This lesson is being piloted (Beta version)

Lorentz vectors, particle PDG, jet-clustering, oh my!

Overview

Teaching: 15 min
Exercises: 0 min
Questions
  • How do I compute deltaR, mass, coordinate transformations, etc.?

  • How do I get masses, decay widths, and other particle properties?

  • What about jet-clustering and other specialized algorithms?

Objectives
  • Learn about the existence of some helpful Scikit-HEP packages.

Lorentz vectors

In keeping with the “many small packages” philosophy, 2D/3D/Lorentz vectors are handled by a package named Vector. This is where you can find calculations like deltaR and coordinate transformations.

import vector

one = vector.obj(px=1, py=0, pz=0)
two = vector.obj(px=0, py=1, pz=1)

one + two

one.deltaR(two)

one.to_rhophieta()
two.to_rhophieta()

To fit in with the rest of the ecosystem, Vector must be an array-oriented library. Arrays of 2D/3D/Lorentz vectors are processed in bulk.

MomentumNumpy2D, MomentumNumpy3D, MomentumNumpy4D are NumPy array subtypes: NumPy arrays can be cast to these types and get all the vector functions.

import skhep_testdata, uproot
import awkward as ak

tree = uproot.open(skhep_testdata.data_path("uproot-Zmumu.root"))["events"]

one = ak.to_numpy(tree.arrays(filter_name=["E1", "p[xyz]1"]))
two = ak.to_numpy(tree.arrays(filter_name=["E2", "p[xyz]2"]))

one.dtype.names = ("E", "px", "py", "pz")
two.dtype.names = ("E", "px", "py", "pz")

one = one.view(vector.MomentumNumpy4D)
two = two.view(vector.MomentumNumpy4D)

one + two

one.deltaR(two)

one.to_rhophieta()
two.to_rhophieta()

After vector.register_awkward() is called, "Momentum2D", "Momentum3D", "Momentum4D" are record names that Awkward Array will recognize to get all the vector functions.

vector.register_awkward()

tree = uproot.open(skhep_testdata.data_path("uproot-HZZ.root"))["events"]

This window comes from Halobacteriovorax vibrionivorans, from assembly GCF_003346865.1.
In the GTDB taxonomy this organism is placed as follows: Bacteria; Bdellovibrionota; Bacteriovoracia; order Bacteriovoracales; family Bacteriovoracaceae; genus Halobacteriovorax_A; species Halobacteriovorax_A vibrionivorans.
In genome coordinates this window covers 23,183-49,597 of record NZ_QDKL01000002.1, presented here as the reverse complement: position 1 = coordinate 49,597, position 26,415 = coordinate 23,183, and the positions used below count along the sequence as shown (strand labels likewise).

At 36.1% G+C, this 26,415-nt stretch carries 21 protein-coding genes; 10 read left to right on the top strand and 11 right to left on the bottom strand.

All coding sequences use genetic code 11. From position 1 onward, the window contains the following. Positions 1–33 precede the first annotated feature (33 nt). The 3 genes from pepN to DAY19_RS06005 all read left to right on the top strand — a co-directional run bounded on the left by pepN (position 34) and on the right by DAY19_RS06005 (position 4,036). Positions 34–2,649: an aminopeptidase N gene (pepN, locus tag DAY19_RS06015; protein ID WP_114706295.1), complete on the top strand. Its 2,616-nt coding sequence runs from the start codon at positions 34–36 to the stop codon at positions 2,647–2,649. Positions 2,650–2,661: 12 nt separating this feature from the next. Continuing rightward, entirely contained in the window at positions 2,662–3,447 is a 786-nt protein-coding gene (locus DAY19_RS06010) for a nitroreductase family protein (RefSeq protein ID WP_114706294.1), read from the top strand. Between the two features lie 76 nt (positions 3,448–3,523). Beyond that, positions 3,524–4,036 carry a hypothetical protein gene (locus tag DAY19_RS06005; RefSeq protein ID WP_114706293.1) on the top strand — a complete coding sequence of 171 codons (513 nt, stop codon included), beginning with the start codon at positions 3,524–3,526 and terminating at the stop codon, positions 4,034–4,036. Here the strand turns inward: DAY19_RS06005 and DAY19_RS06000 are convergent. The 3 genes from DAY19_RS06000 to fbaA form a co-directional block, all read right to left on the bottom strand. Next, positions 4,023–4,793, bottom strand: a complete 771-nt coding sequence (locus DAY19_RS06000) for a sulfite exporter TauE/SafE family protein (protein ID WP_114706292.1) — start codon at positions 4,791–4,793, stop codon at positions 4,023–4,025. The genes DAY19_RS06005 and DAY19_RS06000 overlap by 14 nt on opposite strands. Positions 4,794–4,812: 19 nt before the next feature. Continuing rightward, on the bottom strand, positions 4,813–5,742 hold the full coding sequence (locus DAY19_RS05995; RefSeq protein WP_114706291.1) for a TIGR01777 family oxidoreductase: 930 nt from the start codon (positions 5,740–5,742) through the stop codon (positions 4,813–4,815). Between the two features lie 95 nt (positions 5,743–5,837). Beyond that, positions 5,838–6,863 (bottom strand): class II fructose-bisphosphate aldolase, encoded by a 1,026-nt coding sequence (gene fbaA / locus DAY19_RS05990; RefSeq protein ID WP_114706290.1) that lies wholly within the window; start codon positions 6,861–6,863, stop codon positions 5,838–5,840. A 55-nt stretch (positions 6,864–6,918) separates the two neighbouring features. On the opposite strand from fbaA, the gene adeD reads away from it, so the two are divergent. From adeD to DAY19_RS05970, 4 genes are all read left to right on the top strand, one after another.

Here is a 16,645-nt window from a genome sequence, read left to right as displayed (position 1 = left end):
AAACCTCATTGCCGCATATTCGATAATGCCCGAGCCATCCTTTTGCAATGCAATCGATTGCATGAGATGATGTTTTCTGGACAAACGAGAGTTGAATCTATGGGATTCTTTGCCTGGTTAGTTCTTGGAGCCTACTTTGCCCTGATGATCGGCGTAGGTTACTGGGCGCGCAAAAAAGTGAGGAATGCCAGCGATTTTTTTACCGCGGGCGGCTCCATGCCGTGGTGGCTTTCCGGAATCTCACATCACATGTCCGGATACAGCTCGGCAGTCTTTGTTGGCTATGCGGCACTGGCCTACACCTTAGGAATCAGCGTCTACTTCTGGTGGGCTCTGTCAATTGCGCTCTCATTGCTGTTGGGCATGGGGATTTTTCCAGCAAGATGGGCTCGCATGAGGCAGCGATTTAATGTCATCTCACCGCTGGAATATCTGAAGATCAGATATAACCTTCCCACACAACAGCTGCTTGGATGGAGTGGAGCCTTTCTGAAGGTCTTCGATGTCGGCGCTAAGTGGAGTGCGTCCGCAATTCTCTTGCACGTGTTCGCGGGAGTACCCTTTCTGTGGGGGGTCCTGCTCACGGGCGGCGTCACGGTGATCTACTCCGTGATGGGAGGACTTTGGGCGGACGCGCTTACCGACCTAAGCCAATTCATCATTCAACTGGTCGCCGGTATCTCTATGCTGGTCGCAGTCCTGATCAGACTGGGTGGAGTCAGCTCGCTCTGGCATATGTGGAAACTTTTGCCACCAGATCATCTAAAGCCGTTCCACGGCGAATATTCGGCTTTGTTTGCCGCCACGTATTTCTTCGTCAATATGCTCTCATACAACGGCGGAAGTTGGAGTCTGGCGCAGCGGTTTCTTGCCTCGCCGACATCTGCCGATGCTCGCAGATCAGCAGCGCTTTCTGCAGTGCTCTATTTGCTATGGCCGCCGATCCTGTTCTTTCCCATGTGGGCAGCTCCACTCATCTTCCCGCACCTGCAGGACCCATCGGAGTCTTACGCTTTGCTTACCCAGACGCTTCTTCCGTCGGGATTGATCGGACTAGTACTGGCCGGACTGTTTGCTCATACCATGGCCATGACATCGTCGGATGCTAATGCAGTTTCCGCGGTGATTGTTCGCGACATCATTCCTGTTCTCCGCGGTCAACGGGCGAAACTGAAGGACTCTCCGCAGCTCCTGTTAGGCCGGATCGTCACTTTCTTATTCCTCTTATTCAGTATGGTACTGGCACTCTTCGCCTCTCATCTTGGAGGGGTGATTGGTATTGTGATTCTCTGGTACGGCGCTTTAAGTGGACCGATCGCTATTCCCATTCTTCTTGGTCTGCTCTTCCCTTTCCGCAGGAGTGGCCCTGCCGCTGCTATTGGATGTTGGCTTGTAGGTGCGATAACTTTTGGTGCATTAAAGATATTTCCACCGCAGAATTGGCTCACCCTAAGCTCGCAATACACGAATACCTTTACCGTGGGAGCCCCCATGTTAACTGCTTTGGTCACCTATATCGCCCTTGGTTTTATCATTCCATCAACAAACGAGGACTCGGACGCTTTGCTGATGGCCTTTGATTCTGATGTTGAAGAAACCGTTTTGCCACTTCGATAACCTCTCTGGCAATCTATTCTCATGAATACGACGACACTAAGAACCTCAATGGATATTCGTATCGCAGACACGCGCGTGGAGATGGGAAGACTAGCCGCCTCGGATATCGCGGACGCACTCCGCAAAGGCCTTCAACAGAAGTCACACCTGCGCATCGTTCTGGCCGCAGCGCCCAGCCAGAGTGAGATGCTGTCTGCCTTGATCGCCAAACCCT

array = tree.arrays(filter_name=["Muon_E", "Muon_P[xyz]"])

muons = ak.zip({"px": array.Muon_Px, "py": array.Muon_Py, "pz": array.Muon_Pz, "E": array.Muon_E}, with_name="Momentum4D")
mu1, mu2 = ak.unzip(ak.combinations(muons, 2))

mu1 + mu2

mu1.deltaR(mu2)

muons.to_rhophieta()

Particle PDG

The Particle library provides all of the particle masses, decay widths, etc.

import particle
from hepunits import GeV

particle.Particle.from_string("p~")

z_boson = particle.Particle.from_string("Z0")
z_boson.mass / GeV, z_boson.width / GeV

particle.Particle.from_pdgid(111)

particle.Particle.findall(lambda p: p.pdgid.is_meson and p.pdgid.has_strange and p.pdgid.has_charm)

Jet clustering

Some people need to do jet-clustering at the analysis level. The fastjet package makes it possible to do that an (Awkward) array at a time.

picodst = uproot.open("https://pivarski-princeton.s3.amazonaws.com/pythia_ppZee_run17emb.picoDst.root:PicoDst")
px, py, pz = ak.unzip(picodst.arrays(filter_name=["Track/Track.mPMomentum[XYZ]"], entry_stop=100))

probable_mass = particle.Particle.from_string("pi+").mass / GeV

pseudojets = ak.zip({"px": px, "py": py, "pz": pz, "mass": probable_mass}, with_name="Momentum4D")
good_pseudojets = pseudojets[pseudojets.pt > 0.1]

import fastjet

jetdef = fastjet.JetDefinition(fastjet.antikt_algorithm, 1.0)

clusterseq = fastjet.ClusterSequence(good_pseudojets, jetdef)
clusterseq.inclusive_jets()

ak.num(good_pseudojets), ak.num(clusterseq.inclusive_jets())

This fastjet package uses Vector to get coordinate transformations and all the Lorentz vector methods you’re accustomed to having in pseudo-jet objects. I used Particle to impute the mass of particles with only track-level information.

See how all the pieces accumulate?

Key Points

  • Instead of building vector methods into multiple packages, a standalone package provides just that.

  • The value of these small packages amplify when used together.